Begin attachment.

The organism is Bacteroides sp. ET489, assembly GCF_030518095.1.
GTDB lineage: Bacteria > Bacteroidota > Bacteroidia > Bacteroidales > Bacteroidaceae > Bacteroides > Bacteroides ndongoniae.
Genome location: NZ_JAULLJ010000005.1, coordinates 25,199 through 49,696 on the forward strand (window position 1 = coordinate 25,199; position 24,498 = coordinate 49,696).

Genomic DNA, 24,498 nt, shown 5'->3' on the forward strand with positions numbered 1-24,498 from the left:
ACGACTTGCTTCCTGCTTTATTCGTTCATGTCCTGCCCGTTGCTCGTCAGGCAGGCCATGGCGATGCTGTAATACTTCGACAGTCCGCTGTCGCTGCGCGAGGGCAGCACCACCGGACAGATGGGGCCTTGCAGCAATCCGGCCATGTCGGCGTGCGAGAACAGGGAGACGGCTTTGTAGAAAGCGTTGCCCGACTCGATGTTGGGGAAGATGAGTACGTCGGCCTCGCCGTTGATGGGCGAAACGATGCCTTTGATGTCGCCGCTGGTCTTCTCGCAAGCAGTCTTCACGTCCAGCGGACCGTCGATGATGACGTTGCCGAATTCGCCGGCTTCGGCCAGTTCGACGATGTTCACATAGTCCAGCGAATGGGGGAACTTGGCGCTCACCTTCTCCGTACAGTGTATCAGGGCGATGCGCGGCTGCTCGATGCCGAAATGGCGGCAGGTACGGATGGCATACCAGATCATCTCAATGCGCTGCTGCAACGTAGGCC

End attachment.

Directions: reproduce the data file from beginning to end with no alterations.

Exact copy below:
The organism is Bacteroides sp. ET489, assembly GCF_030518095.1.
GTDB lineage: Bacteria > Bacteroidota > Bacteroidia > Bacteroidales > Bacteroidaceae > Bacteroides > Bacteroides ndongoniae.
Genome location: NZ_JAULLJ010000005.1, coordinates 25,199 through 49,696 on the forward strand (window position 1 = coordinate 25,199; position 24,498 = coordinate 49,696).

Genomic DNA, 24,498 nt, shown 5'->3' on the forward strand with positions numbered 1-24,498 from the left:
ACGACTTGCTTCCTGCTTTATTCGTTCATGTCCTGCCCGTTGCTCGTCAGGCAGGCCATGGCGATGCTGTAATACTTCGACAGTCCGCTGTCGCTGCGCGAGGGCAGCACCACCGGACAGATGGGGCCTTGCAGCAATCCGGCCATGTCGGCGTGCGAGAACAGGGAGACGGCTTTGTAGAAAGCGTTGCCCGACTCGATGTTGGGGAAGATGAGTACGTCGGCCTCGCCGTTGATGGGCGAAACGATGCCTTTGATGTCGCCGCTGGTCTTCTCGCAAGCAGTCTTCACGTCCAGCGGACCGTCGATGATGACGTTGCCGAATTCGCCGGCTTCGGCCAGTTCGACGATGTTCACATAGTCCAGCGAATGGGGGAACTTGGCGCTCACCTTCTCCGTACAGTGTATCAGGGCGATGCGCGGCTGCTCGATGCCGAAATGGCGGCAGGTACGGATGGCATACCAGATCATCTCAATGCGCTGCTGCAACGTAGGCC